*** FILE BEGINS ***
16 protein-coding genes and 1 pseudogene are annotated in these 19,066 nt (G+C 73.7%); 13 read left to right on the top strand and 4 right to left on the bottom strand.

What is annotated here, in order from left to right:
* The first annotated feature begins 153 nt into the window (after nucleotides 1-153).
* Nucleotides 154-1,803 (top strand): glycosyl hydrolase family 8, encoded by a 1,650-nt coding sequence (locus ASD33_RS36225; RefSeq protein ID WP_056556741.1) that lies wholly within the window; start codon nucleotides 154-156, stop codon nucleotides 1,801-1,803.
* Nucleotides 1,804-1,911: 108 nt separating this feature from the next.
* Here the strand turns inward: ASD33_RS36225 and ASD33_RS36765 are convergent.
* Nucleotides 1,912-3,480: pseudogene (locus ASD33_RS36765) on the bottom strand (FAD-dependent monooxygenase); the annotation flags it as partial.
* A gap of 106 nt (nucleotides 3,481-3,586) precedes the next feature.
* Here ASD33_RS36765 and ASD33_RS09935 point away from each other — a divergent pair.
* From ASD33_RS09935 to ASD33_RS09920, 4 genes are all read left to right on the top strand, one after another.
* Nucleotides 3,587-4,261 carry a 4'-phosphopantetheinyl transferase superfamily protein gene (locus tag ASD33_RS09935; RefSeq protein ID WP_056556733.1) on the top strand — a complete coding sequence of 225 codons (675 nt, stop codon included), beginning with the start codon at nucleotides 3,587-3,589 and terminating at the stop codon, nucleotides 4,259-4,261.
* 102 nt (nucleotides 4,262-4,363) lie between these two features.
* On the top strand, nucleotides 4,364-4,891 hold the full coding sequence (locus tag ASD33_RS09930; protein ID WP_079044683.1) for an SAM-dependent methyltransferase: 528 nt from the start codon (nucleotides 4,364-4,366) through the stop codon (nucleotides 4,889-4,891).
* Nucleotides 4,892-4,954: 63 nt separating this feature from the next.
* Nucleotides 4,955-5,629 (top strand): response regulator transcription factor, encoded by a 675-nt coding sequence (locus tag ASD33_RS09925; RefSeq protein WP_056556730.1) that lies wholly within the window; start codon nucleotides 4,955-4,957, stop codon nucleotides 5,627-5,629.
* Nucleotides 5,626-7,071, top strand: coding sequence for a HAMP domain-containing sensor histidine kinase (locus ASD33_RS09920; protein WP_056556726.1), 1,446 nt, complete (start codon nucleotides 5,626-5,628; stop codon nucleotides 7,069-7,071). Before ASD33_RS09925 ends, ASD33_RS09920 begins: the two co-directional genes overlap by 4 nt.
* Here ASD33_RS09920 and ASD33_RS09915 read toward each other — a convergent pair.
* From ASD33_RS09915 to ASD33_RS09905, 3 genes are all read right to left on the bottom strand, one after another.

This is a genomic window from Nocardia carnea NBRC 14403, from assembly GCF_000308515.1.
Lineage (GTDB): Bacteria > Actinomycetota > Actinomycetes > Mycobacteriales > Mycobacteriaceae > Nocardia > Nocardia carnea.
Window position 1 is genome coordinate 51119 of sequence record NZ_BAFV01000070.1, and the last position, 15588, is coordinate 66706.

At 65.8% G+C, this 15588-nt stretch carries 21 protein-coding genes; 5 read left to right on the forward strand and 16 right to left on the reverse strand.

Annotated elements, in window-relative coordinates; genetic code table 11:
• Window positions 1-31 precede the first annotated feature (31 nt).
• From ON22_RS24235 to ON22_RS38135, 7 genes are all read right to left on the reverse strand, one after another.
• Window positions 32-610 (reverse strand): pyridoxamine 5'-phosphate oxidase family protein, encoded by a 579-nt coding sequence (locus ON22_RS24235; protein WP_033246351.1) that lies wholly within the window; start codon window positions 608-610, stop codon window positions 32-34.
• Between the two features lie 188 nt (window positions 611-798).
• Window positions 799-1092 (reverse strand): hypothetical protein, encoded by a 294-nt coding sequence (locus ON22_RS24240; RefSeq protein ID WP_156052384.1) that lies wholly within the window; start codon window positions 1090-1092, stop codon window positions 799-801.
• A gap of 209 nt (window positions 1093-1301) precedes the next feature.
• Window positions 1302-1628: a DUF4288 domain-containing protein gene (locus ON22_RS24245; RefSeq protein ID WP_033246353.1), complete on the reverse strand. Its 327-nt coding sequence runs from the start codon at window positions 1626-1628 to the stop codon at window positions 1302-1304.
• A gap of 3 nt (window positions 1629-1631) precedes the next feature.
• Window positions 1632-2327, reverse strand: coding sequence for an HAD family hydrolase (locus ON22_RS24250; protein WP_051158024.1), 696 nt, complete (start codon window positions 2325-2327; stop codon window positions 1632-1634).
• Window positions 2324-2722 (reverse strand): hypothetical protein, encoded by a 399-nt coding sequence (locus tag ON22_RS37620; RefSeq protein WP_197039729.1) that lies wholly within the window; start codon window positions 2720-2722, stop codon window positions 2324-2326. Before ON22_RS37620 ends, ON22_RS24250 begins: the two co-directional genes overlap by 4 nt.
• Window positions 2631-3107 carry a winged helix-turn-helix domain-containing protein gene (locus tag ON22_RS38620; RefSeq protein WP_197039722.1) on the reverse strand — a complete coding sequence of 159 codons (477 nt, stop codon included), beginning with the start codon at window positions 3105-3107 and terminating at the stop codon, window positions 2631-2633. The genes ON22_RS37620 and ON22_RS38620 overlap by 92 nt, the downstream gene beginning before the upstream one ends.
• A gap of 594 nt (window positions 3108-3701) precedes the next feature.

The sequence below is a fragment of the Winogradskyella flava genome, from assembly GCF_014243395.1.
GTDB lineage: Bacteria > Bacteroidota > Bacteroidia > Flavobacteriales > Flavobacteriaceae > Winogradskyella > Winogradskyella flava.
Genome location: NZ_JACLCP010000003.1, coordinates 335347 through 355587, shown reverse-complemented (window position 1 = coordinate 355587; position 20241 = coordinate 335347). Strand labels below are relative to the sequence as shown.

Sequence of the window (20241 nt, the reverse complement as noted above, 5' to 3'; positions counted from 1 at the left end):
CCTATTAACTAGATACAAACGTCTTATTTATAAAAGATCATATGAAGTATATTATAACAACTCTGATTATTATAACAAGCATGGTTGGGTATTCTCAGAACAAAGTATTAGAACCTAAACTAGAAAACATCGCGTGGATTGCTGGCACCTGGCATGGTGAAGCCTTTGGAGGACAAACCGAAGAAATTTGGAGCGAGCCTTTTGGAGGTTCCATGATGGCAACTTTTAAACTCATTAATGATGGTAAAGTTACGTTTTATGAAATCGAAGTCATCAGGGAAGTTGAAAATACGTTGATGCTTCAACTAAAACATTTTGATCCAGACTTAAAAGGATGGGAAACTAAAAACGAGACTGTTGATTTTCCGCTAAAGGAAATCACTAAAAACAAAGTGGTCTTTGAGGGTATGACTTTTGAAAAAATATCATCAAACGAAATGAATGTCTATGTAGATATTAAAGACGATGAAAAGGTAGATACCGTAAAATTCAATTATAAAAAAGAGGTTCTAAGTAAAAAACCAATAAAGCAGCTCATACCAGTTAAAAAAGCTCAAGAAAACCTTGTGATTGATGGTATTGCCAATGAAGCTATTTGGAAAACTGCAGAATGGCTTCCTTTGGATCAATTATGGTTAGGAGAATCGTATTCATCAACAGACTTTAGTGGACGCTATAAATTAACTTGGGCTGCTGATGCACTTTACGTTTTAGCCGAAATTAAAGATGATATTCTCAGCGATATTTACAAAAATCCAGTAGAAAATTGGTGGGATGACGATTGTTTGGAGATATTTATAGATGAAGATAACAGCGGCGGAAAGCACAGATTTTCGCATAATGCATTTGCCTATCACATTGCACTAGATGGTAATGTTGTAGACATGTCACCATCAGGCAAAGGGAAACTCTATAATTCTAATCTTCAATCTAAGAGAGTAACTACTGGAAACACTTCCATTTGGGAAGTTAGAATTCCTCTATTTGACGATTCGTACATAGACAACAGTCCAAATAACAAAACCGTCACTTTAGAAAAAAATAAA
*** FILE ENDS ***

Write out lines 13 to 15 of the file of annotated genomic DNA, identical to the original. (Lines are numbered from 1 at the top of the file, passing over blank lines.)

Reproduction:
* On the top strand, nucleotides 4,364-4,891 hold the full coding sequence (locus tag ASD33_RS09930; protein ID WP_079044683.1) for an SAM-dependent methyltransferase: 528 nt from the start codon (nucleotides 4,364-4,366) through the stop codon (nucleotides 4,889-4,891).
* Nucleotides 4,892-4,954: 63 nt separating this feature from the next.
* Nucleotides 4,955-5,629 (top strand): response regulator transcription factor, encoded by a 675-nt coding sequence (locus tag ASD33_RS09925; RefSeq protein WP_056556730.1) that lies wholly within the window; start codon nucleotides 4,955-4,957, stop codon nucleotides 5,627-5,629.